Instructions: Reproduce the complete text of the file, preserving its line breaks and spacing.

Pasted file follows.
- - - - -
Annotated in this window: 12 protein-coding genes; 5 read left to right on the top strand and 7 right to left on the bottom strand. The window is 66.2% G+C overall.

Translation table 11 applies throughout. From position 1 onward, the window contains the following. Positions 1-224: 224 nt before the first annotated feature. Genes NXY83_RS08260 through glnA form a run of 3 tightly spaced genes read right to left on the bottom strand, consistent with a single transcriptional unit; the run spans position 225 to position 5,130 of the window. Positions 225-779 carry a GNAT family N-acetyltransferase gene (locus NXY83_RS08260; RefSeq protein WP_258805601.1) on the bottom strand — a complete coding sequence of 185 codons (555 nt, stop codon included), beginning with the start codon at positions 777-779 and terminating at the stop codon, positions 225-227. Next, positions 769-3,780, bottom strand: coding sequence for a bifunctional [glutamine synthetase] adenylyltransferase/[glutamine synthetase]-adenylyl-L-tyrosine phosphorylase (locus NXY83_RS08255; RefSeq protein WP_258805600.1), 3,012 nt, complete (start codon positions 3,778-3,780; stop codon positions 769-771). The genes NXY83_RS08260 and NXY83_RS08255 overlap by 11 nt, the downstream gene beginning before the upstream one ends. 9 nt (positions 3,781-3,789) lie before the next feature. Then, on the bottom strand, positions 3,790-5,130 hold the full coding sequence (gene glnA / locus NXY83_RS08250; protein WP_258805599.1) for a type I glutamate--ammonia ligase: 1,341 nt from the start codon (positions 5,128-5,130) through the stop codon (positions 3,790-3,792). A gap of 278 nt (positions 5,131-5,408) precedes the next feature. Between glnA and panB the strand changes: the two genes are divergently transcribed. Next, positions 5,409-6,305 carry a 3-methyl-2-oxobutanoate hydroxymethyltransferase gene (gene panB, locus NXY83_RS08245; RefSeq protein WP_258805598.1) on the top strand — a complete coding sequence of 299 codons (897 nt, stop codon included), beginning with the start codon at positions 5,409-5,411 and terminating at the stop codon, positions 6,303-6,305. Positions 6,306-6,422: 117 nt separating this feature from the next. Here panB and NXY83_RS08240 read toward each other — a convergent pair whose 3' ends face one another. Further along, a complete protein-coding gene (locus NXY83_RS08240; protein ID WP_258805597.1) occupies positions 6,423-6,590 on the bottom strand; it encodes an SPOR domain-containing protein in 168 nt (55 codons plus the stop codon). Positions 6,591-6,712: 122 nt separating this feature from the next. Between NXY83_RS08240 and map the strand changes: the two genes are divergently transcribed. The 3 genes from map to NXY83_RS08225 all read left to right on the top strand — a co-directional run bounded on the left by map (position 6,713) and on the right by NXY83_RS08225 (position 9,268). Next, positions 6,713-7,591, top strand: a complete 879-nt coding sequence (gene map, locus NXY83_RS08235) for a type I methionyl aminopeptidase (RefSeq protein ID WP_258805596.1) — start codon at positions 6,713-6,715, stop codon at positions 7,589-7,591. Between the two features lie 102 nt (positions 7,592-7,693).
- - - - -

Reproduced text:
Annotated in this window: 12 protein-coding genes; 5 read left to right on the top strand and 7 right to left on the bottom strand. The window is 66.2% G+C overall.

Translation table 11 applies throughout. From position 1 onward, the window contains the following. Positions 1-224: 224 nt before the first annotated feature. Genes NXY83_RS08260 through glnA form a run of 3 tightly spaced genes read right to left on the bottom strand, consistent with a single transcriptional unit; the run spans position 225 to position 5,130 of the window. Positions 225-779 carry a GNAT family N-acetyltransferase gene (locus NXY83_RS08260; RefSeq protein WP_258805601.1) on the bottom strand — a complete coding sequence of 185 codons (555 nt, stop codon included), beginning with the start codon at positions 777-779 and terminating at the stop codon, positions 225-227. Next, positions 769-3,780, bottom strand: coding sequence for a bifunctional [glutamine synthetase] adenylyltransferase/[glutamine synthetase]-adenylyl-L-tyrosine phosphorylase (locus NXY83_RS08255; RefSeq protein WP_258805600.1), 3,012 nt, complete (start codon positions 3,778-3,780; stop codon positions 769-771). The genes NXY83_RS08260 and NXY83_RS08255 overlap by 11 nt, the downstream gene beginning before the upstream one ends. 9 nt (positions 3,781-3,789) lie before the next feature. Then, on the bottom strand, positions 3,790-5,130 hold the full coding sequence (gene glnA / locus NXY83_RS08250; protein WP_258805599.1) for a type I glutamate--ammonia ligase: 1,341 nt from the start codon (positions 5,128-5,130) through the stop codon (positions 3,790-3,792). A gap of 278 nt (positions 5,131-5,408) precedes the next feature. Between glnA and panB the strand changes: the two genes are divergently transcribed. Next, positions 5,409-6,305 carry a 3-methyl-2-oxobutanoate hydroxymethyltransferase gene (gene panB, locus NXY83_RS08245; RefSeq protein WP_258805598.1) on the top strand — a complete coding sequence of 299 codons (897 nt, stop codon included), beginning with the start codon at positions 5,409-5,411 and terminating at the stop codon, positions 6,303-6,305. Positions 6,306-6,422: 117 nt separating this feature from the next. Here panB and NXY83_RS08240 read toward each other — a convergent pair whose 3' ends face one another. Further along, a complete protein-coding gene (locus NXY83_RS08240; protein ID WP_258805597.1) occupies positions 6,423-6,590 on the bottom strand; it encodes an SPOR domain-containing protein in 168 nt (55 codons plus the stop codon). Positions 6,591-6,712: 122 nt separating this feature from the next. Between NXY83_RS08240 and map the strand changes: the two genes are divergently transcribed. The 3 genes from map to NXY83_RS08225 all read left to right on the top strand — a co-directional run bounded on the left by map (position 6,713) and on the right by NXY83_RS08225 (position 9,268). Next, positions 6,713-7,591, top strand: a complete 879-nt coding sequence (gene map, locus NXY83_RS08235) for a type I methionyl aminopeptidase (RefSeq protein ID WP_258805596.1) — start codon at positions 6,713-6,715, stop codon at positions 7,589-7,591. Between the two features lie 102 nt (positions 7,592-7,693).